Monday, August 12, 2013

On competitions

Clarinettist and Twitter pal Heather Roche recently wrote an interesting post about composing competitions. She asked a number of questions of composers about the whole business of entering competitions. As I spent ages wibbling on in the comments in reply, I may as well recycle that into a post here.

I have very mixed feelings about competitions generally, which are a lot to do with the notion (drummed into me as a teenager by a cherished teacher) that the very idea of a competition is utterly opposed to what music should be about, and of course nothing whatsoever to do with the fact that I never win the damn things. Nevertheless, I've entered a number of them over the years. This is partly as it's just one of those things you do, but it's also because I suffer from anxiety, and it sometimes seems like a way of getting my scores out into the world in a way that keeps things at arm's length, in some way, and makes it feel less like ACTUAL PEOPLE are JUDGING my music. As I've got older and lost most of my enthusiasm for the idea of career-building, these occasions have become fewer. Strangely, last month I put in for five or six competitions/calls. This was simply because I happened to see a lot that seemed like they might be interesting for one reason or another, or happened to be asking for pieces written for a lineup I'd already written for, or just seemed to fit in one way or another with an idea I already had at the back of my mind. So far I've had three outright rejections, one promising but noncommittal response, and deafening silence from the rest (probably because the deadlines are not reached or only just gone).

So with that in mind, and apologies for the length of this reply (I'm struggling to stay awake through this, god knows you just be losing the will to live), here are some answers to Heather's questions:

"what about a call for works makes you want to submit a work?"
Generally, an opportunity that fits in with whatever my interests are at the time, or fits a piece I've already written or have half written or have in mind, or features musicians who I think might be sympathetic to what I'm trying to do, or just sounds like it might be interesting.

"What makes you hesitate? What makes you run away screaming?"
Deadline! It amazing how often I find out about something about two weeks before the deadline. Maybe that's just me though. These days I'm less inclined to submit unless I can do so online; frankly it costs money that I don't have to print scores. I'm not so keen on the idea of writing for an obscure instrumentation (unless it's a really interesting one), as it's a lot of time to spend on something that may not have any use beyond the specific competition; remember, I never win these damn things. Fees (see below); I know a lot of groups, festivals etc. are short of money. But so am I!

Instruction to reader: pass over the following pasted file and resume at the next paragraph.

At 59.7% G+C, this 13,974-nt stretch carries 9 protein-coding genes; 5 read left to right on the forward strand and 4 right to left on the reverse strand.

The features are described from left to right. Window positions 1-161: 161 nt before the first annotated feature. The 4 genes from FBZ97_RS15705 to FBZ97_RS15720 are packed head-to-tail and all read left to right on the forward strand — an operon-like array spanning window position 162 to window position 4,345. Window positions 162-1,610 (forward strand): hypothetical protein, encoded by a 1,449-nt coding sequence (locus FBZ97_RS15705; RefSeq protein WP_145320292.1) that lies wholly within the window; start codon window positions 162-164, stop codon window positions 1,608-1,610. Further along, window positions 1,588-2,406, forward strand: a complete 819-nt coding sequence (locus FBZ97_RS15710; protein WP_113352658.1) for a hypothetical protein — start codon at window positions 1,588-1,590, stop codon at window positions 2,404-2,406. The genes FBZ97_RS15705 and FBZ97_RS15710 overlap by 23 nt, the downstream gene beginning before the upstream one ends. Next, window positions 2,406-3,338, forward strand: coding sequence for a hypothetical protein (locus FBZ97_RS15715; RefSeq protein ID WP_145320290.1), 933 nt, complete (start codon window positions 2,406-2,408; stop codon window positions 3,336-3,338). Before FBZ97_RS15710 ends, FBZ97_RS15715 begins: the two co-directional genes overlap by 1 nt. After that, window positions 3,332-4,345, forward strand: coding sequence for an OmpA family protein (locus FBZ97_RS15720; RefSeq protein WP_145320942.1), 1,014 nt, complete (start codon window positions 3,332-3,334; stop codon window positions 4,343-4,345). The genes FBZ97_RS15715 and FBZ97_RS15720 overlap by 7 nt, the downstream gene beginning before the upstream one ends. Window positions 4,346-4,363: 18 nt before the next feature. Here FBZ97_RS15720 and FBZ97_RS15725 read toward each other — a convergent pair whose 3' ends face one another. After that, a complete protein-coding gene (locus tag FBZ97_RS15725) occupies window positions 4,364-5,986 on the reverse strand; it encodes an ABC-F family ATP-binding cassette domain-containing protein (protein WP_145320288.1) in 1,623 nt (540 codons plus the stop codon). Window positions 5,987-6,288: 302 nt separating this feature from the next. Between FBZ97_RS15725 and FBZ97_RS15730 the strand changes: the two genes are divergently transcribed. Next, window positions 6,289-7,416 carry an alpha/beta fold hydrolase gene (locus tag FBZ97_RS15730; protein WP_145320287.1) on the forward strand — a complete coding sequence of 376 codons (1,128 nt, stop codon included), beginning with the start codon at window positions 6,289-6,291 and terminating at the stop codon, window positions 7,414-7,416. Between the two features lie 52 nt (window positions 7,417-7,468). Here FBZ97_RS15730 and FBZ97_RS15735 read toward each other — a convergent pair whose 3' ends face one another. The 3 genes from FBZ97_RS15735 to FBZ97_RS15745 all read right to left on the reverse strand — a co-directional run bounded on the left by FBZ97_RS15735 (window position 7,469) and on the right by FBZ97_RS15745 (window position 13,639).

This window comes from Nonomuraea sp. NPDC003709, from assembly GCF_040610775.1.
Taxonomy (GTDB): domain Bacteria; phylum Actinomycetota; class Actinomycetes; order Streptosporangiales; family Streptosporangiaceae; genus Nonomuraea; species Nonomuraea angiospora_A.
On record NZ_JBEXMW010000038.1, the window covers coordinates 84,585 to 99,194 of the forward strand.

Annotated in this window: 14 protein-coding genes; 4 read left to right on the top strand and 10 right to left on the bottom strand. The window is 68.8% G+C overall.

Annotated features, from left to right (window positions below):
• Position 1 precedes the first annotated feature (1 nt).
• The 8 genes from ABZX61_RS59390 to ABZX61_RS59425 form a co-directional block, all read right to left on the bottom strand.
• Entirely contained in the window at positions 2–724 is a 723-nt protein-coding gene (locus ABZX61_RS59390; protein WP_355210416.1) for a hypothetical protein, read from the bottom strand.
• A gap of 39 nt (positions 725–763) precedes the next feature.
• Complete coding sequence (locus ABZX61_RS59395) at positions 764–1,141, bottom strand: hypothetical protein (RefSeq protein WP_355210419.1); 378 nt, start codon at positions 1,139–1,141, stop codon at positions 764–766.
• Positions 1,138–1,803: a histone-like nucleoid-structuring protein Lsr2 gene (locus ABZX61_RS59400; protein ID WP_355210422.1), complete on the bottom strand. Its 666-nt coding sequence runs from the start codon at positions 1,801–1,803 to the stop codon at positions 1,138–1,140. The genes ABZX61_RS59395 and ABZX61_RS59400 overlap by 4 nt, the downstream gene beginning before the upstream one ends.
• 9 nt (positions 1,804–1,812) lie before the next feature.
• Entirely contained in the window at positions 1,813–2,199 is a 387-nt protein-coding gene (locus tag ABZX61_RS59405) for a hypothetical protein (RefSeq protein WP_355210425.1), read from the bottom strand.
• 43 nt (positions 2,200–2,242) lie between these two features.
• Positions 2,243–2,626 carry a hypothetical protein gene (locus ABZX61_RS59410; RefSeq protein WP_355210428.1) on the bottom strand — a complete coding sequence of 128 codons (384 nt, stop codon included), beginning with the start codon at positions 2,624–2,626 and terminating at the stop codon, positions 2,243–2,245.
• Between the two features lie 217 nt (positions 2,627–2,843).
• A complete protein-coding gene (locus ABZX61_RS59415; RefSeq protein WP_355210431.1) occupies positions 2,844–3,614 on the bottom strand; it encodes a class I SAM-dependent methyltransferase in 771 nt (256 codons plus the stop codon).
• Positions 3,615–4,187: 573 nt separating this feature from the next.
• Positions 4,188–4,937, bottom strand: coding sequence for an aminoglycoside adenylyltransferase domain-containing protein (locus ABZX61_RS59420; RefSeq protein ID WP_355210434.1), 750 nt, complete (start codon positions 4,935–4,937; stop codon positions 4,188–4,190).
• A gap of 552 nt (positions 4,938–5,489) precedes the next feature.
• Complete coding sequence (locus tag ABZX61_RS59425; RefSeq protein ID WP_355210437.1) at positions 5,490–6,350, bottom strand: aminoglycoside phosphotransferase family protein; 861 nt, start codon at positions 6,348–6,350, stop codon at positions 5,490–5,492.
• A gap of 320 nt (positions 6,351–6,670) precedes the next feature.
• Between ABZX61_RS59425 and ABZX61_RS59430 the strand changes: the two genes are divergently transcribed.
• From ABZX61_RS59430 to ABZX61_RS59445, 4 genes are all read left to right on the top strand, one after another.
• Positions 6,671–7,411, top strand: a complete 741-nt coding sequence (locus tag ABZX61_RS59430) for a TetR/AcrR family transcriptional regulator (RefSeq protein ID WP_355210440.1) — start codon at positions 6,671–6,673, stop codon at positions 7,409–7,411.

"How can festivals or ensembles encourage you to submit?"
I've done the "turn up at a rehearsal, do a workshop, get a recording" thing, and while it's not entirely without its merits, these days what I really want to do is work with people who are interested in what I'm doing and might be interested in more than a one-night stand. So I guess anything that sounds like I won't just be rep fodder would attract my attention more.

"Under what conditions might you think it acceptable to pay a fee to enter a competition?"
Generally, never. I have entered competitions where a fee was payable in the past. I look back at those as money I might as well have burned.

"What kind of prize would you expect or like to see offered in both situations in which you have paid and those in which you haven’t?"
All I really want from these things is a performance, the opportunity to work with some sympathetic musicians who'll take the music and the aesthetic seriously and be helpful of technicalities and forgiving of my misjudgments, and ideally a connection with some musicians who I might want to work more with (and vice versa of course).

"Having described the situation at the Witten festival, does that sound like something you would be interested in, or advise your students to submit pieces for?"
Yes it does, and I did! But as I say, I never win these damn things, and so must add that to my ever expanding collection of rejection emails. C'est la vie. I console myself with the satisfaction of having gotten a working piece written in only a couple of weeks; I actually think it's one of my favourite things I've written for a while, so I hope it'll get a chance somewhere else.


Lucia said...

I read all the way to the end and was interested!

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